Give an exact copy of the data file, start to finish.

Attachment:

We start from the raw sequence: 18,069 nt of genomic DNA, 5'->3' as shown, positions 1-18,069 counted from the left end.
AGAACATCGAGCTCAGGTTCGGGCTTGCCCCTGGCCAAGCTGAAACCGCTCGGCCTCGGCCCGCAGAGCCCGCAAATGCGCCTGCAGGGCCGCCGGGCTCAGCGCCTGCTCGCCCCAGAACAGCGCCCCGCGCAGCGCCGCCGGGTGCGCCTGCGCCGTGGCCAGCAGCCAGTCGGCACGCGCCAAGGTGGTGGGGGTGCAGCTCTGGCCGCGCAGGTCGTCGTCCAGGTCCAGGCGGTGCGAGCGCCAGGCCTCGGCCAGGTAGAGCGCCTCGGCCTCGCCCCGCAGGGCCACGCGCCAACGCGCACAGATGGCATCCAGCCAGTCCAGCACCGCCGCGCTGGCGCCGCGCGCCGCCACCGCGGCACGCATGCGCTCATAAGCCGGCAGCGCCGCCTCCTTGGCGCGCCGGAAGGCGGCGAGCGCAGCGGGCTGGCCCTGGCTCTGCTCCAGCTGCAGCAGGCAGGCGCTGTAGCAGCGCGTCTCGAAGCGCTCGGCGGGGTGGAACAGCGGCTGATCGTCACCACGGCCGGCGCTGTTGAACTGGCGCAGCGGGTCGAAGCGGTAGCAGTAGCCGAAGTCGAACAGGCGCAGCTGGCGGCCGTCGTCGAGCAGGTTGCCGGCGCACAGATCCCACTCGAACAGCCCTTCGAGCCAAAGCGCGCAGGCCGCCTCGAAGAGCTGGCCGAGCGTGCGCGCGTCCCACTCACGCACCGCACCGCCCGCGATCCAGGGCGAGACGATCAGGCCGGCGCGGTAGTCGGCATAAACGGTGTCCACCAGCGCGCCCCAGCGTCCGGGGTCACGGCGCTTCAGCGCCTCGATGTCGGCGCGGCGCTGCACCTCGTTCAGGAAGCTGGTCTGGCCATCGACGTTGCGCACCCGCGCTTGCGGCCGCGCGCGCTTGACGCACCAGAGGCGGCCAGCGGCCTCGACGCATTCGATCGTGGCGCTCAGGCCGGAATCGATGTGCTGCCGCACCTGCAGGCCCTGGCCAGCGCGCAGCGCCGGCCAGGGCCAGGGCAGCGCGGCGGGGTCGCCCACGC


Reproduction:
We start from the raw sequence: 18,069 nt of genomic DNA, 5'->3' as shown, positions 1-18,069 counted from the left end.
AGAACATCGAGCTCAGGTTCGGGCTTGCCCCTGGCCAAGCTGAAACCGCTCGGCCTCGGCCCGCAGAGCCCGCAAATGCGCCTGCAGGGCCGCCGGGCTCAGCGCCTGCTCGCCCCAGAACAGCGCCCCGCGCAGCGCCGCCGGGTGCGCCTGCGCCGTGGCCAGCAGCCAGTCGGCACGCGCCAAGGTGGTGGGGGTGCAGCTCTGGCCGCGCAGGTCGTCGTCCAGGTCCAGGCGGTGCGAGCGCCAGGCCTCGGCCAGGTAGAGCGCCTCGGCCTCGCCCCGCAGGGCCACGCGCCAACGCGCACAGATGGCATCCAGCCAGTCCAGCACCGCCGCGCTGGCGCCGCGCGCCGCCACCGCGGCACGCATGCGCTCATAAGCCGGCAGCGCCGCCTCCTTGGCGCGCCGGAAGGCGGCGAGCGCAGCGGGCTGGCCCTGGCTCTGCTCCAGCTGCAGCAGGCAGGCGCTGTAGCAGCGCGTCTCGAAGCGCTCGGCGGGGTGGAACAGCGGCTGATCGTCACCACGGCCGGCGCTGTTGAACTGGCGCAGCGGGTCGAAGCGGTAGCAGTAGCCGAAGTCGAACAGGCGCAGCTGGCGGCCGTCGTCGAGCAGGTTGCCGGCGCACAGATCCCACTCGAACAGCCCTTCGAGCCAAAGCGCGCAGGCCGCCTCGAAGAGCTGGCCGAGCGTGCGCGCGTCCCACTCACGCACCGCACCGCCCGCGATCCAGGGCGAGACGATCAGGCCGGCGCGGTAGTCGGCATAAACGGTGTCCACCAGCGCGCCCCAGCGTCCGGGGTCACGGCGCTTCAGCGCCTCGATGTCGGCGCGGCGCTGCACCTCGTTCAGGAAGCTGGTCTGGCCATCGACGTTGCGCACCCGCGCTTGCGGCCGCGCGCGCTTGACGCACCAGAGGCGGCCAGCGGCCTCGACGCATTCGATCGTGGCGCTCAGGCCGGAATCGATGTGCTGCCGCACCTGCAGGCCCTGGCCAGCGCGCAGCGCCGGCCAGGGCCAGGGCAGCGCGGCGGGGTCGCCCACGC